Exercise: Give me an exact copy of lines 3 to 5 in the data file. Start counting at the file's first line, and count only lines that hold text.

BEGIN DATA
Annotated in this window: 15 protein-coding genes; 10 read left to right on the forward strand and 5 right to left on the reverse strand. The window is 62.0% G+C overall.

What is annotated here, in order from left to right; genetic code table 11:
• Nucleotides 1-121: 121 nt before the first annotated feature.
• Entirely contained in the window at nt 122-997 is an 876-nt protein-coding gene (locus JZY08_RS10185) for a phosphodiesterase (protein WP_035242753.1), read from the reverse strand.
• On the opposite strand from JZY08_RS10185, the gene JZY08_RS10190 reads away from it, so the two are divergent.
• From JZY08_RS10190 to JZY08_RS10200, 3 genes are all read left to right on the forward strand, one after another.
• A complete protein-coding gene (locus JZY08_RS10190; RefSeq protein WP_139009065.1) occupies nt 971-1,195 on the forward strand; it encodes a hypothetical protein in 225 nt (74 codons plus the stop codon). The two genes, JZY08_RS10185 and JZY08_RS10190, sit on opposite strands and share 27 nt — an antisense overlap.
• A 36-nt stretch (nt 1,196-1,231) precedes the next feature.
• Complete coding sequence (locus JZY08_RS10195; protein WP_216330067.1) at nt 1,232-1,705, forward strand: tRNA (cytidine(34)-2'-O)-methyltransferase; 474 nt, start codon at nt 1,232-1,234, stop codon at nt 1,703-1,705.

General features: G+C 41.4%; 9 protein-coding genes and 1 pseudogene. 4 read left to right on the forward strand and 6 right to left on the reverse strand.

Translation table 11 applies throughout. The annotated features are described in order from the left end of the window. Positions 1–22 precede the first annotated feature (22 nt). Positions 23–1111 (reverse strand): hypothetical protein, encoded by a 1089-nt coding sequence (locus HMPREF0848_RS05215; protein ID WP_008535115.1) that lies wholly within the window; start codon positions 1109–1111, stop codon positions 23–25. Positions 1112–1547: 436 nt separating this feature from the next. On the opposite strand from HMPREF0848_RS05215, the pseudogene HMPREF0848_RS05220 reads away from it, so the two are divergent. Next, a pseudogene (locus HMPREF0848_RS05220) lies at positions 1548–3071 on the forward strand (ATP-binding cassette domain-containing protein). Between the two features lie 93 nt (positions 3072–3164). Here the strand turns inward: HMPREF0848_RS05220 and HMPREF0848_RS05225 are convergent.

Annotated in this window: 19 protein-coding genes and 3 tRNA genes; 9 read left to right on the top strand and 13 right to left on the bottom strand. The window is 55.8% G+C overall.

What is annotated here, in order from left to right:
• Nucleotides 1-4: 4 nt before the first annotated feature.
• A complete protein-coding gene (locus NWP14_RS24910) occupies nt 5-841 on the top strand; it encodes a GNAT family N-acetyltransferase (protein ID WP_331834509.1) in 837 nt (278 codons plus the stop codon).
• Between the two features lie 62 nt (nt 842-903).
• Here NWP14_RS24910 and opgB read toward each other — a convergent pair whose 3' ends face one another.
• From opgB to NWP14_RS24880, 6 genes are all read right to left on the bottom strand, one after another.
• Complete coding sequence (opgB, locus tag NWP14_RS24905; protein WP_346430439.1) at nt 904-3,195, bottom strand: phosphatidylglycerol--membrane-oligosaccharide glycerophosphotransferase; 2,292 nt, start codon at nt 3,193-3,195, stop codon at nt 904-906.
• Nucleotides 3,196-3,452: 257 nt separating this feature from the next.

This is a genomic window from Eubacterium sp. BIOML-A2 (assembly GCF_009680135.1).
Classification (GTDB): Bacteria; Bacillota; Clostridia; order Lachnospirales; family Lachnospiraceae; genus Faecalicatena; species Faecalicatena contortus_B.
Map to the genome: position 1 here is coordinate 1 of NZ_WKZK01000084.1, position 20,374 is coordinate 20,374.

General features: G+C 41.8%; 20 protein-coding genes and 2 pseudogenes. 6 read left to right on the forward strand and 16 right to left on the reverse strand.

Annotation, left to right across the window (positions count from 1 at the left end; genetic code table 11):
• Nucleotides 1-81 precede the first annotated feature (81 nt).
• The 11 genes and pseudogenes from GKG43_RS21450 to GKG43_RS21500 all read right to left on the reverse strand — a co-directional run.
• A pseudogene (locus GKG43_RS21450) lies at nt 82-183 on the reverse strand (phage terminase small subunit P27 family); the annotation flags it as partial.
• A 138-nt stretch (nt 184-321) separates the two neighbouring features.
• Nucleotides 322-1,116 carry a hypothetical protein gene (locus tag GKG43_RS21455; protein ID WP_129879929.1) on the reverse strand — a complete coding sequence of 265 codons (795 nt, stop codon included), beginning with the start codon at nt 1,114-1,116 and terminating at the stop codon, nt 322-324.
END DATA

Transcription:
• Nucleotides 1-121: 121 nt before the first annotated feature.
• Entirely contained in the window at nt 122-997 is an 876-nt protein-coding gene (locus JZY08_RS10185) for a phosphodiesterase (protein WP_035242753.1), read from the reverse strand.
• On the opposite strand from JZY08_RS10185, the gene JZY08_RS10190 reads away from it, so the two are divergent.